In this speculative future, we envision a society that works not just with other humans, but integrates with local ecologies. People will be more aware of the many systems that shape the way their bodies function and therefore they will learn new ways to care for themselves in order to strenghten their inner communication.

This may look like new eating habits that inclue more probiotics, forms of self-care that go beyond outter relaxation and deeper into care for inside your body and communication activities that strengthen your ability to hear your internal ecologies. 


Intuitive Decision Making

How do we prompt bodily responses on command so that we can learn more about how to understand it? In order to do this, we need to put people in situations that encourage the body to respond to certain external factors. These experiences are the core foundation of our training institute. The experiences involve interactive, engaging and sometimes virtual playgrounds for participants to explore.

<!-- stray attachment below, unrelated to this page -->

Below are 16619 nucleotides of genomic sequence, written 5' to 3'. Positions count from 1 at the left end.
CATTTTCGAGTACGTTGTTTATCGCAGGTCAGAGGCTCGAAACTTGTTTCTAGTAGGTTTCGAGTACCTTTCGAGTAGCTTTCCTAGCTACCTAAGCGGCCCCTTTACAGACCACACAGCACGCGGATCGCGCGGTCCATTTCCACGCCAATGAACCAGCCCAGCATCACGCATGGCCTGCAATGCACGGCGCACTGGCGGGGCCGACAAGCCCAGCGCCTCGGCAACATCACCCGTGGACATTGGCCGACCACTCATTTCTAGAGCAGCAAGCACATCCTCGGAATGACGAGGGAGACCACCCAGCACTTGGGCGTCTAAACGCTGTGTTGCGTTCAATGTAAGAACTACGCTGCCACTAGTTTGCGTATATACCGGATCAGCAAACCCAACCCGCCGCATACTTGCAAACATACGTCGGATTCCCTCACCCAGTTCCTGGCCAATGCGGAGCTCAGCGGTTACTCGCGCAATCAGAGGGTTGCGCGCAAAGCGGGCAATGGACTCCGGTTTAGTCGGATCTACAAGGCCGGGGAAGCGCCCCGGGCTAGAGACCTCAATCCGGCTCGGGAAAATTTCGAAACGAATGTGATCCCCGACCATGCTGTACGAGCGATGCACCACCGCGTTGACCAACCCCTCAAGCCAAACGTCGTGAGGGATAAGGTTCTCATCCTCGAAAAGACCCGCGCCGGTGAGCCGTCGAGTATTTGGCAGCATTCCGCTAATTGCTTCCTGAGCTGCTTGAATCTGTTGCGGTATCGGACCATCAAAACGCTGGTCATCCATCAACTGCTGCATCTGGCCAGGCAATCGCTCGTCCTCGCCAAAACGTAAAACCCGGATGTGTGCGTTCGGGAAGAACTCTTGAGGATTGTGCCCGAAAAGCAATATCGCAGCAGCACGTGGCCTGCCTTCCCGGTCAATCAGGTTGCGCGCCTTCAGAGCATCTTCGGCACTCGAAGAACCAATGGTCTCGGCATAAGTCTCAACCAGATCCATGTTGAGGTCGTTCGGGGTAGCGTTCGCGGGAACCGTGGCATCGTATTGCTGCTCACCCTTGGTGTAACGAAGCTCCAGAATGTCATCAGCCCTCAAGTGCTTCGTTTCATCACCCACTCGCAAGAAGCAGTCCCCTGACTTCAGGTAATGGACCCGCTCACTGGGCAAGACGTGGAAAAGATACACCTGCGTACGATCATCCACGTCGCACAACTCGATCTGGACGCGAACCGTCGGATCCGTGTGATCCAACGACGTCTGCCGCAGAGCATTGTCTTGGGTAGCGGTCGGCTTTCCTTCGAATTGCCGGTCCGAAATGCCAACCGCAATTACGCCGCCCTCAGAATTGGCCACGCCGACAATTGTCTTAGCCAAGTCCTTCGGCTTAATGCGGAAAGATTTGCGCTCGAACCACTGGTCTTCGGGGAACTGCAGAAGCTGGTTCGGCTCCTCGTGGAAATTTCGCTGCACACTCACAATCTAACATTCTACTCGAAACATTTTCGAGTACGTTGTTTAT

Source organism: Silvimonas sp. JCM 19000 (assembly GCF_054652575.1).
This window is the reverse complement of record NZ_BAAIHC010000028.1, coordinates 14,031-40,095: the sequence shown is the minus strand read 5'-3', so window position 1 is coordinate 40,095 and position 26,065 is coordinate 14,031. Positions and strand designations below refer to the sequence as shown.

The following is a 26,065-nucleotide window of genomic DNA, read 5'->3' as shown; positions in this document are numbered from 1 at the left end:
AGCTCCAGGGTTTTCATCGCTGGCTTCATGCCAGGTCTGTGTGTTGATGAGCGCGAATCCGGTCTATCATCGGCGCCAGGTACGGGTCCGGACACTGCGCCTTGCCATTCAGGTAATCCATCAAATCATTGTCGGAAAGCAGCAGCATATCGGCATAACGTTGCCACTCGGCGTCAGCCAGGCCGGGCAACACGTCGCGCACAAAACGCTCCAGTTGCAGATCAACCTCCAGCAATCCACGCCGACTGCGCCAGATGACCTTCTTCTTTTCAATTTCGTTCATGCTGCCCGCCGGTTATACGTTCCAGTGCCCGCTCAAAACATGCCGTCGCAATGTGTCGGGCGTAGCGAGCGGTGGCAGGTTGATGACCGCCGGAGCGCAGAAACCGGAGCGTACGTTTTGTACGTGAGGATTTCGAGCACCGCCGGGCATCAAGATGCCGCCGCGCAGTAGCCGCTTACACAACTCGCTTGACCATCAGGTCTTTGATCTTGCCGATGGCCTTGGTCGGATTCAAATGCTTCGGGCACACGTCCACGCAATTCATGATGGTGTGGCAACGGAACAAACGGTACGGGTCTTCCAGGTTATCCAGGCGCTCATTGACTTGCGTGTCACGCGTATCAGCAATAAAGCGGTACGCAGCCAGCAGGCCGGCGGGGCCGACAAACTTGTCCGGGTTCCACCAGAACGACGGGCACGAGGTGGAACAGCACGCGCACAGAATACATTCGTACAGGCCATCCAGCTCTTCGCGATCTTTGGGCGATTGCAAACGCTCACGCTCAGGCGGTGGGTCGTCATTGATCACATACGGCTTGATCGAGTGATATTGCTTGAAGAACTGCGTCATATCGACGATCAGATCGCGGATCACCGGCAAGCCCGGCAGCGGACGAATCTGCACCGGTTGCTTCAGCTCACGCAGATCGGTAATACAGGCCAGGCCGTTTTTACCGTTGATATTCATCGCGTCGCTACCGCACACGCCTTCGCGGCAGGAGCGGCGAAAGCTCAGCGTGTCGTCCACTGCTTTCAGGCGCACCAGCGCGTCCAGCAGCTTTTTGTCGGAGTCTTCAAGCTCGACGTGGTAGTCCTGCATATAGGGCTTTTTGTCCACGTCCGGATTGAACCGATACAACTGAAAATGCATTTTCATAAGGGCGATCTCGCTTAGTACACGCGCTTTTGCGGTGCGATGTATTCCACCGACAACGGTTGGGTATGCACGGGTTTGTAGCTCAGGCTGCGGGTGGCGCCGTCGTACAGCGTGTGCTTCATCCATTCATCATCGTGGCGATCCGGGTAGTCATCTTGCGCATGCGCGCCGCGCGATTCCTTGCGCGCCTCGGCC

How does the body react when someone is in a VR experience where they are being shown the option of going left or right in a maze? Can we create a stronger feeling of anticipation through music that may encourage a participant to feel like they need to make a quick decision? What would that experience in your body feel like? These are the kinds of experiential sessions someone can expect.




When you approach something intuitively, your brain works in tandem with your gut to assess all your memories, past learnings, personal needs and preferences to make the wisest decisions. In this way, intuition is a form of emotional and experiential data that is valuable.


Quantifying this Data

In order to use our data to inform an algorithm, we will need to be able to extract the information from participants bodies. In this case, we can hypothesize that data can be extracted using electrodes attached to wearables that the participant would wear throughout the spacial experience. 

Speculatively, we can think about how bodily temperature, heart rate, breathing, and information from the gut-brain axis would be extracted for our data. 


Using our gut or our “second-brain” to inform an intuitive algorithm, allows us to create an explanatory artificial (para) intuition system.

© Kristina Selinski